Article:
The foreshadowing of several high-profile scandals highlights the defensive potential of ESG ratings
Revelations of a voter-profiling firm improperly obtaining data from tens of millions of Facebook accounts sent shares in the social-media giant tumbling last month. This caught many investors unaware, but a handful of funds were spared thanks to a seemingly prescient ESG-focused report.
“[Analysts at index provider MSCI] wrote in a June report that Facebook was ‘exceptionally vulnerable’ to backlash from users and regulators because of its focus on ‘monetizing personal information,’” reported the Wall Street Journal. “In fact, MSCI has singled out privacy practices as one of its biggest risks since Facebook went public in 2012.”
As per the Journal report, fund managers that heeded the warning took in smaller-than-usual slices of the company. This has allowed them to beat major US stock indexes, which were dragged down as Facebook sank 6.8% so far this year.
But investors that steered clear of Facebook over ESG concerns may have also missed out on stellar gains it logged beforehand. “You’re taking the risk of missing out on short-term supernova performance gains, but you’re trying to insure your portfolio against companies that are liable to implode,” said Martin Kremenstein, head of retirement products and ETFs at Nuveen, the asset-management arm of TIAA.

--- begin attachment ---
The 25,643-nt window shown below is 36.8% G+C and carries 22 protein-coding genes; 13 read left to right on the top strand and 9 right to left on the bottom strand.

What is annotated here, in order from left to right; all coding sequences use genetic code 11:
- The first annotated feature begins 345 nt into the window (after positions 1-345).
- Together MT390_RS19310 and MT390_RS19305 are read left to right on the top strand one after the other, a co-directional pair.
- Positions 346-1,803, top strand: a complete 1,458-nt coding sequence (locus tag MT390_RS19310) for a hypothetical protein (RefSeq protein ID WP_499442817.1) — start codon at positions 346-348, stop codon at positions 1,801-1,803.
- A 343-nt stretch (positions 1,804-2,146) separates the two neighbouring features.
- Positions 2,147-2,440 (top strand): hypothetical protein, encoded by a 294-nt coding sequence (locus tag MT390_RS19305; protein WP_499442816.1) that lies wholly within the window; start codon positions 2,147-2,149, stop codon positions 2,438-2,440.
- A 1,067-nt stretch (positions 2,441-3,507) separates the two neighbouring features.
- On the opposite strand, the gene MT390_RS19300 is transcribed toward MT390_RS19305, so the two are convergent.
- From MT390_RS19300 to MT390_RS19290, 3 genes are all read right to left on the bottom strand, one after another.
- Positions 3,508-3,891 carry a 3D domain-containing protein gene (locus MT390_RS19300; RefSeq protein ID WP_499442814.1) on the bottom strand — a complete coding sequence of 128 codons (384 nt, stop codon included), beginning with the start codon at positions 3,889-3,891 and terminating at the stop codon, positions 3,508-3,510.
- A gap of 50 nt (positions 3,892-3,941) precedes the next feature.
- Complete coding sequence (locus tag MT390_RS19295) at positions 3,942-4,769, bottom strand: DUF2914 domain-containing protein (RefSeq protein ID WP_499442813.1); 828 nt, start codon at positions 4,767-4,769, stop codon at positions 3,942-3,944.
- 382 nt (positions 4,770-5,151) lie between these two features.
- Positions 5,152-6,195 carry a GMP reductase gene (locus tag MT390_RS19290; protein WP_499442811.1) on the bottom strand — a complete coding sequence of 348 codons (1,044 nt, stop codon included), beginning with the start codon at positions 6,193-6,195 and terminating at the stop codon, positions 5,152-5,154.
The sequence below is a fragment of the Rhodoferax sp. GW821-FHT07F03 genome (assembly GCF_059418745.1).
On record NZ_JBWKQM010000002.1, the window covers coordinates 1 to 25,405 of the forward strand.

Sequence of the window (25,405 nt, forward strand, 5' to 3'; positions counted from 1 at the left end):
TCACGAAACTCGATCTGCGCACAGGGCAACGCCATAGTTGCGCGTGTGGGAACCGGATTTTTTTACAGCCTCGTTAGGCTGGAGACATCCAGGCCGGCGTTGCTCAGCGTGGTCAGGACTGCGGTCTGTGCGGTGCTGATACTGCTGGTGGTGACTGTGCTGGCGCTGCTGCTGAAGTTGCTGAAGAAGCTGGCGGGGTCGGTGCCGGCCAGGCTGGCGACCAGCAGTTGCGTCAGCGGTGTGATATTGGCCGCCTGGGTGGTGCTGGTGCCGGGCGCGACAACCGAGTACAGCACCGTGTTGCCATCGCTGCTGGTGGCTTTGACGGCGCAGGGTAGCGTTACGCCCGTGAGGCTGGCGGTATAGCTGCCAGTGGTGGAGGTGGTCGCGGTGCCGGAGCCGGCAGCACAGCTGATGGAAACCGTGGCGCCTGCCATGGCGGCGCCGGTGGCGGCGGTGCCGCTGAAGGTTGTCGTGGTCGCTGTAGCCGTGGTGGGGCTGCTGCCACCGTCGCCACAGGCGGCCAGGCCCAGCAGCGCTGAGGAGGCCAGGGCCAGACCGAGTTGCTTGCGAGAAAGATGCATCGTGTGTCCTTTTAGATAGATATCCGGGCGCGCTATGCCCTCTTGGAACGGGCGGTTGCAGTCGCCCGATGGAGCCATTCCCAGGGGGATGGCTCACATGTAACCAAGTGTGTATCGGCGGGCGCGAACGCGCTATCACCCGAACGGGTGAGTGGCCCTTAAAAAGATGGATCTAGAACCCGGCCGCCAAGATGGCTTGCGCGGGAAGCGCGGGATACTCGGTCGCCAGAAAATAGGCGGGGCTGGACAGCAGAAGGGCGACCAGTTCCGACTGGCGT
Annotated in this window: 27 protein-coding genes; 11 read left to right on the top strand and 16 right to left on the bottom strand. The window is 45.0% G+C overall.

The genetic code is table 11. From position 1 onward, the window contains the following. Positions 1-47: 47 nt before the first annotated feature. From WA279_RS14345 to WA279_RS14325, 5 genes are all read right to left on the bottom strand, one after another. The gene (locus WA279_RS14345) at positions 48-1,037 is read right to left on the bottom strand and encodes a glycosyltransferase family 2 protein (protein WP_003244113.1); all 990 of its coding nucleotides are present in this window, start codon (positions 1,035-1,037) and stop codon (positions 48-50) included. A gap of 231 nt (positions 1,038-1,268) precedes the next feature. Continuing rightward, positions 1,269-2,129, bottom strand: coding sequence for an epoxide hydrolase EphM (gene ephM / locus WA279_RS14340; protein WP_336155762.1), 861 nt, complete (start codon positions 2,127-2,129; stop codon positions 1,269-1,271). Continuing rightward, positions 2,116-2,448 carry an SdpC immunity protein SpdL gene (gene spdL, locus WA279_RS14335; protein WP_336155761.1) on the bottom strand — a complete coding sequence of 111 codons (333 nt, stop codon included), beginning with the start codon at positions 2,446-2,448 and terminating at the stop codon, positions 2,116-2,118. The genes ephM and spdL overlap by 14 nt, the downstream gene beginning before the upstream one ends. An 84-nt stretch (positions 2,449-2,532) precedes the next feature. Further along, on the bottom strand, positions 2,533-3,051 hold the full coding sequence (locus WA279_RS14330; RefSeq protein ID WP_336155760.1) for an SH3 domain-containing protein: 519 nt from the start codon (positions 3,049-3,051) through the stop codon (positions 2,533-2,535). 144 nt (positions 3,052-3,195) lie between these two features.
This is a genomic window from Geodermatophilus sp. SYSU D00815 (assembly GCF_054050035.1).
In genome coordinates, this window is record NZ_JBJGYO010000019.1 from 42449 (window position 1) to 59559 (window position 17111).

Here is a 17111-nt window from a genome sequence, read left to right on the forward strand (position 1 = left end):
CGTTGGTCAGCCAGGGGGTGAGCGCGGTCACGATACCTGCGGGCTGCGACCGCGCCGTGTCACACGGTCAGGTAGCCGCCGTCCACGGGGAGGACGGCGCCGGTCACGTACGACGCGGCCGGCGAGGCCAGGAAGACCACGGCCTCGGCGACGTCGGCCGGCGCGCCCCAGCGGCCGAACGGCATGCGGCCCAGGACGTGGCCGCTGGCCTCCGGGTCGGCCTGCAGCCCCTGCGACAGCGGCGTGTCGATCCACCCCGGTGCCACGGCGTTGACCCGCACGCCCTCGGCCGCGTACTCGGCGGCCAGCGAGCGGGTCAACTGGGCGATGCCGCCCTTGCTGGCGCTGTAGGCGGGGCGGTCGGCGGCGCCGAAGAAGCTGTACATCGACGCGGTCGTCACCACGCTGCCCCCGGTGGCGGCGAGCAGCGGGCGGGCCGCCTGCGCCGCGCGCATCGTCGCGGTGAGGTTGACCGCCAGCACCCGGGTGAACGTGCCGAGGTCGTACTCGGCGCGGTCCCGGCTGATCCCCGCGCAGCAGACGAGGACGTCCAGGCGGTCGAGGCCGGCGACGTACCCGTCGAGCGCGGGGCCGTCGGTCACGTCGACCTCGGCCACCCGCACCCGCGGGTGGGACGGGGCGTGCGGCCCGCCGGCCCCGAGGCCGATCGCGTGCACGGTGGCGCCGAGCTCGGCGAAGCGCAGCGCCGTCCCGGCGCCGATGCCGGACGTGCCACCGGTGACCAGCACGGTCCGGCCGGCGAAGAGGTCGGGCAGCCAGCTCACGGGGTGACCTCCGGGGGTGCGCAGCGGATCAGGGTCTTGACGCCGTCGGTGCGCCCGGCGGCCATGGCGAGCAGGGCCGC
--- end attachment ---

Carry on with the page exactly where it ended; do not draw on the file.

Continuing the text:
Nuveen, as well as US-based BlackRock and Oppenheimer Funds, offers funds that have been pegged to ESG indexes. Other money managers incorporate ESG scores in more active stock-picking strategies.
ESG ratings, an offshoot of socially responsible investing, reflect an increasing interest in systematically evaluating business rather than simply excluding unlovable industries. Analysts at rating firms like MSCI, Sustainalytics, and Thomson Reuters determine the scores by scouring news stories, financial records, and company reports for industry-related risks that might not be evident from traditional financial analysis.
The Equifax data breach in 2017, which resulted in massive outrage and plummeting share prices for the company, came a year after the firm was dropped from a family of MSCI indexes because of prior data-security lapses. MSCI also slashed Wells Fargo’s ESG score in 2015, citing a high level of customer-service complaints; months afterward, the company was sanctioned for “widespread illegal” sales practices.
But “[w]hether those judgments will translate to better returns over the long haul isn’t entirely clear, in part because there’s no fixed definition of what constitutes an ESG fund,” the Journal said. According to Kremenstein, there’s evidence that such strategies may fall behind hot stocks during runaway bull markets, but will be hardier in a downturn.